Prior to entering the park, I met Andrew, an Aussie, making his way around Southern Africa in a VW supported by Hoopers Dealership in Durban. We spent two days traveling through the park, which was great as we could get off the beaten track with two vehicles. It is not recommended for one vehicle to stray off the main routes.

 The Pan with water in it at the moment

 Some animals seen on route

   

  

 

 This guy is eating a thorn bush

 One I particularly loved were the Giraffe’s in the background walking toward the setting sun

  

Regardless of animals seen, the landscapes and drives are beautiful

   

Up close with the Elephant’s

  

There is a spit that is built out on the Pan, which makes a fantastic Sunset viewpoint

 

 Back at camp, Halali in the center of the park, the guests gather at waterhole to watch as the Rhino come in for a drink

 

Distance: 248km with in the park

 
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Posted by on August 23, 2011 in Namibia

 

Eupupa Falls – Himbas

Headed to Epupa Falls in the North on the Angolan Border!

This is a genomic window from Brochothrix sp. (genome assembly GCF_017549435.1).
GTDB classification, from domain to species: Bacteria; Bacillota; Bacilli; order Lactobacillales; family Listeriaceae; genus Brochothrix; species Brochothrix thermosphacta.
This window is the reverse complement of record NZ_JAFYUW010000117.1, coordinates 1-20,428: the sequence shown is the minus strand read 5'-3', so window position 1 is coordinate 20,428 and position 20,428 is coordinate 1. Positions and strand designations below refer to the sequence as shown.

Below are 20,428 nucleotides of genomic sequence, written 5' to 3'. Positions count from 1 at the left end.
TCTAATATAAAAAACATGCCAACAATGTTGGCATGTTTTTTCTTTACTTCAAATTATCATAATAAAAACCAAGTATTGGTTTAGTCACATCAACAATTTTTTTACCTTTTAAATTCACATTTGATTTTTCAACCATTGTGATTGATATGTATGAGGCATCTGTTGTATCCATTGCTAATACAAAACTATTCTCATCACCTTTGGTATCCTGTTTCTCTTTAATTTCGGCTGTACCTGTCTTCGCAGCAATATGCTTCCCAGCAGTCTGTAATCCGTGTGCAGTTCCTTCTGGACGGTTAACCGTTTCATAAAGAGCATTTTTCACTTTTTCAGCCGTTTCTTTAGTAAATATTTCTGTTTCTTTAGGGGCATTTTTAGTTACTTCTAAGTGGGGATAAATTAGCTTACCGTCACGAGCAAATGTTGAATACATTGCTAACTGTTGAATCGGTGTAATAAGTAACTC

Day 7 Halali to Opuwo

I did a morning Safari in the park so I only got on the road around 1100. From the West side of Etosha, Anderson Gate, I set off for as far North as I could go until nightfall.

 The roads where all well kept, both gravel and tar

  

I managed to get 600km in and arrived in Opuwo as the sun was setting.

 It was a magical arrival, as the road into Opuwo runs East West.

 The Camp I stayed at was still high enough that the sun had not completely disappeared behind the mountain range.

 Distance: 578km

Day 8 Opuwo to Epupa Falls

 Opuwo is the last town with anything that resembles a supermarket, ATM or maintenance for that matter.  The morning was spent doing a few repairs to my suspension in Opuwo before heading North.

 

The 190km gravel road ride was filled with photo opportunities. The landscapes and rock structures would make a giant play ground for geologists and enthusiasts.